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JAMA Study Targets ‘Low Value’ Back Imaging

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An article published online Monday in JAMA Internal Medicine takes blunt aim at what it calls overuse of advanced imaging, overprescription of narcotics, and overreferrals for surgery in the diagnosis and treatment of back pain.

The authors, all affiliated with Beth Israel Deaconess Medical Center in Boston, wrote:

In 2007, a projected 1,200 additional future cancers were created by the 2.2 million lumbar CTs performed in the United States.

The authors label most such advanced imaging “low value.” The article notes that “numerous published national guidelines” recommend against advanced imaging for back pain unless such “red flags” as fever, neurologic symptoms, or cancer are present.

“Increased use of advanced imaging represents an area of particular concern,” said senior author Bruce Landon, MD, who practices internal medicine at Beth Israel and is a professor of medicine there and a professor of health care policy at Harvard Medical School. “Early in the course of back pain, such imaging is almost always wasteful. Moreover, there are almost always some abnormalities, which increases the likelihood that a patient will undergo expensive spine surgery that might not improve their outcomes over the longer term.”

Dr. Landon was quoted in a Beth Israel news release.

For routine back or neck pain, those “numerous published national guidelines” recommend physical therapy and either nonsteroidal anti-inflammatory drugs (NSAIDs) or acetaminophen. Research has shown that with those treatments, the pain usually subsides within three months.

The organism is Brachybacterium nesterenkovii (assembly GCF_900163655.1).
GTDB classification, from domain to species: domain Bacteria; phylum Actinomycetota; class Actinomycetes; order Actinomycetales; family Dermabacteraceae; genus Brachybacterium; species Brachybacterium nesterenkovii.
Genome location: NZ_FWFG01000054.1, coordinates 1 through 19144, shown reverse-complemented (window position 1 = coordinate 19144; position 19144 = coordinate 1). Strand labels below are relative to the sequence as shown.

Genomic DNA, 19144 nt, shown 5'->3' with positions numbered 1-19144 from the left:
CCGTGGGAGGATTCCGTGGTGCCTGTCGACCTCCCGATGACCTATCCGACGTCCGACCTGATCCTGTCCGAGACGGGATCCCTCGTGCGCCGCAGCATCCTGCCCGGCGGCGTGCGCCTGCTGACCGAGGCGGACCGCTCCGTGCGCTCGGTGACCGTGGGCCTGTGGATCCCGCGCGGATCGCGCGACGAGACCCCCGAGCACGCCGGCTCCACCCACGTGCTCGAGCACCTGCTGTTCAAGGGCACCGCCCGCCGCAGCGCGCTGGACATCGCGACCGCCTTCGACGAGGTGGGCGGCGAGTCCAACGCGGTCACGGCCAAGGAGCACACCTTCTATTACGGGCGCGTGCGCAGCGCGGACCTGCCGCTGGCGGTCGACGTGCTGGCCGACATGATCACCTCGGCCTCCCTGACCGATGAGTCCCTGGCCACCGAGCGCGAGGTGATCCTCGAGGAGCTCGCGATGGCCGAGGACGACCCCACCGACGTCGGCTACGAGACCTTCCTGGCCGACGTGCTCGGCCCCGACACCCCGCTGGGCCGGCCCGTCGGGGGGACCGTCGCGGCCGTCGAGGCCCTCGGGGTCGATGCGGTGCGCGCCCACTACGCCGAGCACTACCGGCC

For the new study, the researchers examined 23,918 physician visits for back or neck pain from 1999 through 2010, using data from the National Ambulatory Medical Care Survey and the National Hospital Ambulatory Medical Care Survey. The researchers found that over that period:

  • Use of X-rays remained steady at about 17 percent.
  • Use of CT or MRI increased from 7.2 percent to 11.3 percent.
  • Use of NSAIDs or acetaminophen per visit decreased from 36.9 percent to 24.5 percent.
  • Use of prescribed narcotics increased from 19.3 percent to 29.1 percent.
  • Referrals for physical therapy remained steady at about 20 percent.
  • Referrals to other physicians, presumably for possible surgery, increased from 6.8 percent to 14.0 percent.

Here’s the study’s conclusion, which will get maximum attention because it contains the magic phrase “cost savings”:

“Despite numerous published national guidelines, management of routine back pain increasingly has relied on advanced diagnostic imaging, referrals to other physicians, and use of narcotics, with a concomitant decrease in NSAIDs or acetaminophen use and no change in physical therapy referrals. With healthcare cost soaring, improvements in the management of back pain represent an area of potential cost savings for the healthcare system while also improving the quality of care.”

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